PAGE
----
Название: Английский язык - Методические указания (Бельская Г. А)

Жанр: Гуманитарные

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4.                                                      reading

4.1. Before reading. Discuss the answers

Some Russians think that the main food of English people is porridge. What do the British eat, in fact?

Can you give the typical menu of the British?

4.2. Read and translate the text

Food in History of Britain

Part I

At one time, English food did not vary greatly, except between classes. By this I mean that people of a certain class tended to eat similar things, but their food would be very different from that of another class. Long ago, rich people ate mostly meat as vegetables were considered to be fit only for peasants and animals. As a consequence, the poorer classes often had a healthier diet and much better teeth than their lords and masters. Meat was supplemented with bread: white for the rich and coarser, brown bread for the lower classes. As the bread was often baked directly on hot ashes in an oven, the bottom of the loaf would probably be burnt and dirty, so the loaf would be cut horizontally before being served to the rich people, the bottom half being used as a plate and only the top part eaten. After the meal, this dirty lower half would be given to servants, beggars, etc. From this we get the common expression the upper crust denoting richer people.

Generally, the ordinary water was unfit for drinking so people would drink weak alcoholic beers and ales, or wines from abroad if they could afford them.

Of course, there were frequent times of famine when the harvests would fail due to bad weather or pests and diseases in the crops1. Then the poorer people would have very little to eat at all. Before the days of refrigeration and modern storage, food would be seasonal. Many of the farm animals would be killed before winter as there would be no fodder2 for them when the grass was not growing. The meat from these would be salted or pickled in vinegar and stored in barrels for later use. Sailors going on long voyages would subsists for months on salted beef and hard biscuits. Meat would therefore be in short supply during the winter and early spring months and so more fish and birds would be eaten.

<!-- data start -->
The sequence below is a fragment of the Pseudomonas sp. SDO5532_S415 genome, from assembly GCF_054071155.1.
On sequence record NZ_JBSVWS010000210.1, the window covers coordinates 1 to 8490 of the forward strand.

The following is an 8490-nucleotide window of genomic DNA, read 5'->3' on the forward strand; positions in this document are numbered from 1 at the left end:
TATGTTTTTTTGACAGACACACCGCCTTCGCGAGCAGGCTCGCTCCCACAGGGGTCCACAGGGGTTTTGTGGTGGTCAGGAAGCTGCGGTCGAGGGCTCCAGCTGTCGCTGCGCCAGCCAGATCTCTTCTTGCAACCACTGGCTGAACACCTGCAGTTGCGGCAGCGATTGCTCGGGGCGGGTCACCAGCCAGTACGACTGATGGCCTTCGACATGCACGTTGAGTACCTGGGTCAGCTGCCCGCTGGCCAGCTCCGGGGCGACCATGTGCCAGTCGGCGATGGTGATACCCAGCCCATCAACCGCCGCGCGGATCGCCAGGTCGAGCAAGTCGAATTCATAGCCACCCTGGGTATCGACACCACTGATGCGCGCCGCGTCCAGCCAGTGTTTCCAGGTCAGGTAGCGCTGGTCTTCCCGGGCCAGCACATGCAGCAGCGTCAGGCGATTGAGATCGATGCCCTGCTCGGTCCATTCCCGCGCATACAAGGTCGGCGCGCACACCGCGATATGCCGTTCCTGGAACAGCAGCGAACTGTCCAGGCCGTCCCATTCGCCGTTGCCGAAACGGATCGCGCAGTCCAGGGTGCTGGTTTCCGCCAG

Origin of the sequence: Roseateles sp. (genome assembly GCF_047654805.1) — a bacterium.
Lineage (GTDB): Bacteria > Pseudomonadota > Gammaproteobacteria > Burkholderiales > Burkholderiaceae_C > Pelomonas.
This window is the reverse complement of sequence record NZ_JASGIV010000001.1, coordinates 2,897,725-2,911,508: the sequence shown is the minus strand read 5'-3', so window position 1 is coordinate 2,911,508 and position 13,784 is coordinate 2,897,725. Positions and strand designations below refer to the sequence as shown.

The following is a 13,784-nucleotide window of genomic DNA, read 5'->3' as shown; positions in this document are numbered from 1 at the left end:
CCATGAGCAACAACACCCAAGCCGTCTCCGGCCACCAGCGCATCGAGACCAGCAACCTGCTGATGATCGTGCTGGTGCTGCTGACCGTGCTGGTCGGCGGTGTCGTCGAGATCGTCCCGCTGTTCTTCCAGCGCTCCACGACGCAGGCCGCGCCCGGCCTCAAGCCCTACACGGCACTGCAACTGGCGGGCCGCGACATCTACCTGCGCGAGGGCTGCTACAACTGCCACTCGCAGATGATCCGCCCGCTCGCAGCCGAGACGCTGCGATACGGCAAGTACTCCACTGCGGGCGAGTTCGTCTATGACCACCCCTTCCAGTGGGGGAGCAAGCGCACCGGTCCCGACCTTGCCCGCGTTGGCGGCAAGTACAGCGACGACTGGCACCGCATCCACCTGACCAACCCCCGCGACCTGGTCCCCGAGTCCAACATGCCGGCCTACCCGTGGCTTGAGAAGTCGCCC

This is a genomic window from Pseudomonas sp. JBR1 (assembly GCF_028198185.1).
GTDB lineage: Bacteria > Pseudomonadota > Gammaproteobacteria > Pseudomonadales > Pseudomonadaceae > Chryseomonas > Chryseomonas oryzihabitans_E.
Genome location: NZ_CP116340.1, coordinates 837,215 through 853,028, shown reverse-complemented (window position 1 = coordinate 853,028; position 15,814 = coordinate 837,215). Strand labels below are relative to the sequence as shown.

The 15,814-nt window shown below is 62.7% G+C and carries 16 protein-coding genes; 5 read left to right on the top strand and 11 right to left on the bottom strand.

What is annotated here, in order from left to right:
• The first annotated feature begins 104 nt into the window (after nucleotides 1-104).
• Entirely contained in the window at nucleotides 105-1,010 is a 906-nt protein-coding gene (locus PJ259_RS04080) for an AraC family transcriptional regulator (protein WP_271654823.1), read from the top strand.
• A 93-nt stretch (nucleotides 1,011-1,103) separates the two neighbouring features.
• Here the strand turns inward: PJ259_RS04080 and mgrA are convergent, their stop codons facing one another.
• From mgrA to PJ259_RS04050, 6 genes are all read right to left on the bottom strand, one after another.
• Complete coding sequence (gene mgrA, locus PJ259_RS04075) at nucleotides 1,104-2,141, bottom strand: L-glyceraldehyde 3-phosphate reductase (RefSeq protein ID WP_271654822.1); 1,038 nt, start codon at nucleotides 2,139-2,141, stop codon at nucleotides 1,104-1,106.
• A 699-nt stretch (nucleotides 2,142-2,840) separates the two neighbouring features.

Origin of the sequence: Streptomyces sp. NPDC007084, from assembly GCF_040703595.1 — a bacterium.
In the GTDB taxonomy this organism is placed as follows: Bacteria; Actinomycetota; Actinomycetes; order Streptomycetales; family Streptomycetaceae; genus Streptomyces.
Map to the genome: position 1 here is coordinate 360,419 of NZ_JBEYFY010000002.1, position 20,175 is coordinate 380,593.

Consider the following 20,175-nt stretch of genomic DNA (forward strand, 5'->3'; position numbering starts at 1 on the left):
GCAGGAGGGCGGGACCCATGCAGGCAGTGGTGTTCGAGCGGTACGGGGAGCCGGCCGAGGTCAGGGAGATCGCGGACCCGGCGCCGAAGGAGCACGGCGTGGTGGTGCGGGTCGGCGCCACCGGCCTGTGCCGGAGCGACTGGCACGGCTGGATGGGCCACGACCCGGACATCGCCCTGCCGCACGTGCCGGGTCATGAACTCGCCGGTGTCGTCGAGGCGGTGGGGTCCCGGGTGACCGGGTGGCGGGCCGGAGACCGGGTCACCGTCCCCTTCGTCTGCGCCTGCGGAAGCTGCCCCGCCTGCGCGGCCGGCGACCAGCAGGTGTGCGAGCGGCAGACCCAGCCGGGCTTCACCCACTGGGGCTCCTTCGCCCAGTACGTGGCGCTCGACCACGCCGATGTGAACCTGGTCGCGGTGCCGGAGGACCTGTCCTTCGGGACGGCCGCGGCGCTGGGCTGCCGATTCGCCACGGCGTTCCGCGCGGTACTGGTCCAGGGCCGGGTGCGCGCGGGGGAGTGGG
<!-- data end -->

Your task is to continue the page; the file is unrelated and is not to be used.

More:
To provide these, many big houses had fish ponds and dove-cotes3. Ice would be cut from the ponds and lakes when they were frozen and stored in specially insulated buildings for use when the weather was hotter, but again, only the rich would have these. Poor people would have to make do with stored root vegetables and, perhaps some salted or smoked meat or fish, such as bacon. Obviously, people who lived near the sea would eat more fish and seafood, including seaweed.

Once England became a great maritime power, foods from far distant countries became more available, particularly food from parts of the Empire, such as spiced and curried dishes from India.

 

Notes to the text:

crops – зерновые культуры;

fodder – корм для скота;

dove-cotes – голубятня.

 

4.3. Find in the text equivalents to the following words and phrases

a. английская еда;

 

b. полезная для здоровья пища;

 

c. слабоалкогольное пиво;

 

d. эль;

 

e. сезонная пища;

 

f. солить;

 

g. мариновать;

 

h. соленое мясо;

 

i. сухое печенье;